So be far more careful than usual when installing software, clicking on any link, downloading any document or application and giving out any personal information. Only ever sign up to new services via a verified and trusted sources.

 

Make sure your team stops, thinks and checks when faced with any e-mail, text, website or message that looks suspicious. A phone call to verify the legitimacy of a communication takes seconds and could save you an age of grief.

 

Remember digital viruses spread much like physical ones. So any potential mistake or contact you have could very well contaminate others in your network and business, your address book or the wider community.

 

  1. Only trust official updates

There are two things to remember when it comes to updates…

 

Firstly, be sure to implement every update, patch and fix provided by all your systems, applications and device creators as quickly as you can – these help to keep those resources secure.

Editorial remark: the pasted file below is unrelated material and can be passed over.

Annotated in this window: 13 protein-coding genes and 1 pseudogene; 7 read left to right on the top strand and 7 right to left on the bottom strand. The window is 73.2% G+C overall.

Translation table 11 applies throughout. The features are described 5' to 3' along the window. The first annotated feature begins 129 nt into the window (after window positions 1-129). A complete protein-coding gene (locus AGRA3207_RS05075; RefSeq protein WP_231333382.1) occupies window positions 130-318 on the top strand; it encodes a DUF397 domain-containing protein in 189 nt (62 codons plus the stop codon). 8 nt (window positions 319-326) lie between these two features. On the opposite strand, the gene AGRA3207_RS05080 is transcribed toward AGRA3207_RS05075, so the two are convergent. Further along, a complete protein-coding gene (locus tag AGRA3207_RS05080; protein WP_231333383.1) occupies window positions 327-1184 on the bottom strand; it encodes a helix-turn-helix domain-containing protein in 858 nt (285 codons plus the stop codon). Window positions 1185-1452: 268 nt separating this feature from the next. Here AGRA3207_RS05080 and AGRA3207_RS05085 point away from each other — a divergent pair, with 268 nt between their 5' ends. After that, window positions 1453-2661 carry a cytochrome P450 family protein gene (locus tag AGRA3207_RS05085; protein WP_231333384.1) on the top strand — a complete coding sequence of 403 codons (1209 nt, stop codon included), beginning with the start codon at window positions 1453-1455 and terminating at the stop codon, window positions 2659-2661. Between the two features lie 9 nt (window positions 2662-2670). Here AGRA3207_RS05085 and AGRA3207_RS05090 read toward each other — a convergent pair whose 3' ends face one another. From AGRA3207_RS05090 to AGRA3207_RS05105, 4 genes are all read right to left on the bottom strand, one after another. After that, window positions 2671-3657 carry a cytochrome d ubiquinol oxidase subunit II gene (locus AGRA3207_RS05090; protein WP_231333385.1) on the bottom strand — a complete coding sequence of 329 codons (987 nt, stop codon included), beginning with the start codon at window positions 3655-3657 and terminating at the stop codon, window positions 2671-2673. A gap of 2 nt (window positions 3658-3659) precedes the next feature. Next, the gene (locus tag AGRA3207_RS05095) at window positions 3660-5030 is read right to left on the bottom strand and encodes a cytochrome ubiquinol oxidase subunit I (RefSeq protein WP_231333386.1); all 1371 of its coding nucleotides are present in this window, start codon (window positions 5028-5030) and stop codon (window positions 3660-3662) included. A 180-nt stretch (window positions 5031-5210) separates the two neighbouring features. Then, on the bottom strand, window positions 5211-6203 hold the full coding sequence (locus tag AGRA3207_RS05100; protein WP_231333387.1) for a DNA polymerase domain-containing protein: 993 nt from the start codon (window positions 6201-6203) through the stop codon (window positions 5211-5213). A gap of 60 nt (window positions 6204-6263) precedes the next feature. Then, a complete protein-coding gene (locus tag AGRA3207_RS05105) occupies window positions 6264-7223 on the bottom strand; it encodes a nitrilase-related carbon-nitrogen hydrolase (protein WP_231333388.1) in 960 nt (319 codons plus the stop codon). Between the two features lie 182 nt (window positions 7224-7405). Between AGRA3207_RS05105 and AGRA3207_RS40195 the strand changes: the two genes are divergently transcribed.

Secondly, only go to trusted sources of information regarding Covid-19, its spread and impact. Such sources include the National Health Service (NHS) here in the UK, the World Health Organisation (WHO) or Centres for Disease Control and Prevention (CDC).

 

Whether it’s online or off, we are all responsible for preventing the spread of Coronavirus, misinformation and cybercrime.

 

Investing in cybersecurity – the upside to the downside

We believe it’s essential for businesses of every size, whether here in London or elsewhere, to invest in effective cybersecurity now. Our shift to digital and the risks that come with it are moving too quickly to ignore. What’s more, these have accelerated massively in light of Coronavirus.

 

However, note that in a recent study by CMMI and ISACA, no less than 87% of businesses surveyed believed that strengthening their cybersecurity culture would increase profitability. So, investing in your cybersecurity could be a win-win situation.

 

Now is the time then for an informal, confidential and no obligation cybersecurity discussion with the award and accolade-winning IT support team for London, totality services.

 

 

 

 

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COVID-19 Update: Face-to-face IT meetings have been temporarily replaced with Microsoft Teams sessions, and our engineers will be able to carry out IT assessments remotely.